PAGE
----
Cutting calories may slow the pace of aging in healthy adults
Long-term calorie restriction may slow the pace of biological aging in healthy adults, according to an NIA-funded study. Specifically, cutting caloric intake by 12% for two years in lean or slightly overweight adults slowed the pace of aging by 2-3%. Although the effect is small, it adds up over time; earlier research suggests that a similar slowdown may reduce the risk of dying in 10 to 15 years by 10-15%. The findings, published in Nature Aging, provide evidence that age-associated molecular changes can be slowed or reversed to potentially extend lifespan in humans.
Biological age refers to the accumulating damage, physiological changes, and loss of function that occur in a person over time. One method scientists use to measure biological age examines the epigenome, which contains a record of changes to a cell’s DNA and DNA-associated proteins. Led by Columbia University scientists, this study used DNA methylation (DNAm) to determine if the long-term calorie reduction changed how fast bodies were aging. The researchers analyzed data collected from a previous trial called the Comprehensive Assessment of Long-term Effects of Reducing Intake of Energy (CALERIE) trial. The CALERIE trial examined the effects of calorie restriction in healthy, lean, or slightly overweight young and middle-aged adults over two years. The scientists wanted to know if the calorie restriction in the CALERIE trial affected molecular processes associated with aging. The goal for participants was to reduce their daily caloric intake by 25%, but the average that the calorie restriction group was able to reach was a 12% reduction.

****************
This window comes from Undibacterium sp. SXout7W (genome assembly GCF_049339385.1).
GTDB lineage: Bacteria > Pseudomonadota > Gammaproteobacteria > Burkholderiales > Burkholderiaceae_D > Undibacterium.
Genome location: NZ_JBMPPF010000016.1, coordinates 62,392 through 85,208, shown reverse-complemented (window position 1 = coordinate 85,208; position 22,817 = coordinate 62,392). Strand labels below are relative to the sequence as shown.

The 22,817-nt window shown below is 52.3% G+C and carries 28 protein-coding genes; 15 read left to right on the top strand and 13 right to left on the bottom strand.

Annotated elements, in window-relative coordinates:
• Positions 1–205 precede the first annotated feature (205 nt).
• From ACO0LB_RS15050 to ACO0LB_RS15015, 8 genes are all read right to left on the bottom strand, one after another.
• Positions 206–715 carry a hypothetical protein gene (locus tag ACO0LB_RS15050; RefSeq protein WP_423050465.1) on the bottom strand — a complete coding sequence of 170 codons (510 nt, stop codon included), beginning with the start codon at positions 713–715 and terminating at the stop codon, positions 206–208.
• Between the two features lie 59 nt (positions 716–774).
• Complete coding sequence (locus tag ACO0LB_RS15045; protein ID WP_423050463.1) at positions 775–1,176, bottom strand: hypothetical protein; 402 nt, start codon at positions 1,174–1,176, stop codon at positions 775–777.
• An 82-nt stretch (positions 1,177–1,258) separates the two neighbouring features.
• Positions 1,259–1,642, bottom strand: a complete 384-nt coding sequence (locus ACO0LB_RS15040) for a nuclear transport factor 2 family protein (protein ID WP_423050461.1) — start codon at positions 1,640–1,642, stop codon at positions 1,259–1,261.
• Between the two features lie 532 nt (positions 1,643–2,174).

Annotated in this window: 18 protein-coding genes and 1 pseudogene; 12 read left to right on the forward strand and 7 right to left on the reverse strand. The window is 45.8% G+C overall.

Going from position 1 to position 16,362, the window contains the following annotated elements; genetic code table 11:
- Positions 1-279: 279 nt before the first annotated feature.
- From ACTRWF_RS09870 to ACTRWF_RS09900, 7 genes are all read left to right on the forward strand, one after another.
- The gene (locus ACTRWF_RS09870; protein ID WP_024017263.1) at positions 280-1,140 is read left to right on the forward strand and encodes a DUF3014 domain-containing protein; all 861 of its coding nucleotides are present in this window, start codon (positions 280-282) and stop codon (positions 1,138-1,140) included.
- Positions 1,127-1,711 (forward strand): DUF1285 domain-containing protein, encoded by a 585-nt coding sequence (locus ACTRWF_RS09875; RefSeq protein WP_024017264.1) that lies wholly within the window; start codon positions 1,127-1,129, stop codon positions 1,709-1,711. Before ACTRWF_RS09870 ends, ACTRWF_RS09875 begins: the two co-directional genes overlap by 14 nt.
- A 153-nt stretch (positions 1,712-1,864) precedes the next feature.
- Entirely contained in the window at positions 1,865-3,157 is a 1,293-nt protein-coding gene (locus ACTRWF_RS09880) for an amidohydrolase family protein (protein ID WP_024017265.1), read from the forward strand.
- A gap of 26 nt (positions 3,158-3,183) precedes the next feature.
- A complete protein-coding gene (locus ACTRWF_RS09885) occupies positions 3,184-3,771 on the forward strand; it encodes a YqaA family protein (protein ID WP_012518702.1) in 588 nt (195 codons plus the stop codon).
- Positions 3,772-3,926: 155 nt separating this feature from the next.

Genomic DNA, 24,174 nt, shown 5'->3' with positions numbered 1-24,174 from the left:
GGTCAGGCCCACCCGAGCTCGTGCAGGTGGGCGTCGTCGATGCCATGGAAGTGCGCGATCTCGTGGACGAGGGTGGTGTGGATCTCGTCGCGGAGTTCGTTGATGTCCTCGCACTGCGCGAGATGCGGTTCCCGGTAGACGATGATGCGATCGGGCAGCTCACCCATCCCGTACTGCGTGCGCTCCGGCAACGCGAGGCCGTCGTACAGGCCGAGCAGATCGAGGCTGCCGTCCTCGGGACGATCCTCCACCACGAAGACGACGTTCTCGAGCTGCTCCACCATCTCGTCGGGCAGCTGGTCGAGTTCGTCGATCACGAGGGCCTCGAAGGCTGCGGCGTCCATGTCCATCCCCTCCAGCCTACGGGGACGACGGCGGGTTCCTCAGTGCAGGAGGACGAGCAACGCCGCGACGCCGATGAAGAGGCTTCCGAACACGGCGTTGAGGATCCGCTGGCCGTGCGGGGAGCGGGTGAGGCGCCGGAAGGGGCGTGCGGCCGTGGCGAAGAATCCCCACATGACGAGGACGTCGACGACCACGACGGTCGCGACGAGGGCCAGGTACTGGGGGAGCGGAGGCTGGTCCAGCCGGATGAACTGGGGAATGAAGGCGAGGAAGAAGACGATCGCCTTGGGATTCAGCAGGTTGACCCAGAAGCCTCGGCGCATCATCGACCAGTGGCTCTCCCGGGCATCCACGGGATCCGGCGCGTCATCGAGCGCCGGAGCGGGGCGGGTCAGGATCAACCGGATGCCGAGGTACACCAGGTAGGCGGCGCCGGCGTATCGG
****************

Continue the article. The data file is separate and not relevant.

Compared to the 75 participants who ate normally, the 143 participants who cut their calories slowed their pace of aging by 2-3% over the two-year study using the DunedinPACE measure, a DNAm-based “speedometer” which determines the annual rate of biological aging. In agreement with earlier small studies in animals, the findings suggest that molecular processes of aging can be slowed in humans. Notably the researchers found that “clock” DNAm measures of biological age (rather than rate of aging) were not affected by the calorie reduction intervention.
Notably, the levels of calorie reduction varied among CALERIE trial participants; 75% achieved up to a 20% reduction. Using the information on these participants, the researchers estimated the effects of 20% calorie reduction and found that it resulted in more pronounced drops in their pace of aging compared to the effect in the overall CALERIE population.
The authors note some limitations to their study. First, DNAm is just one marker of aging. Other age-related molecular processes will need to be evaluated to better understand the effects of long-term calorie reduction on disease risk and biological aging. Also, data on the CALERIE trial participants was collected for two years. Larger trials with longer follow-ups are needed to determine if the slowing of the pace of aging with calorie reduction translates to long-term health benefits and longer lifespan.
Despite these limitations, this study is the first to use DNAm to quantify the effects of a lifestyle therapy on aging. Moreover, this study provides evidence that long-term caloric reduction slows changes that occur with aging in humans and suggests that epigenetic aging may be modifiable.
This research was supported in part by NIA grants AG061378, AG028716, AG054840, AG070455, AG071717, AG071549, AG060906, and AG070455.
Waziry R, et al. Effect of long-term caloric restriction on DNA methylation measures of biological aging in healthy adults from the CALERIE trial. Nature Aging. 2023;3(3):248-257. doi:10.1038/s43587-022-00357-y.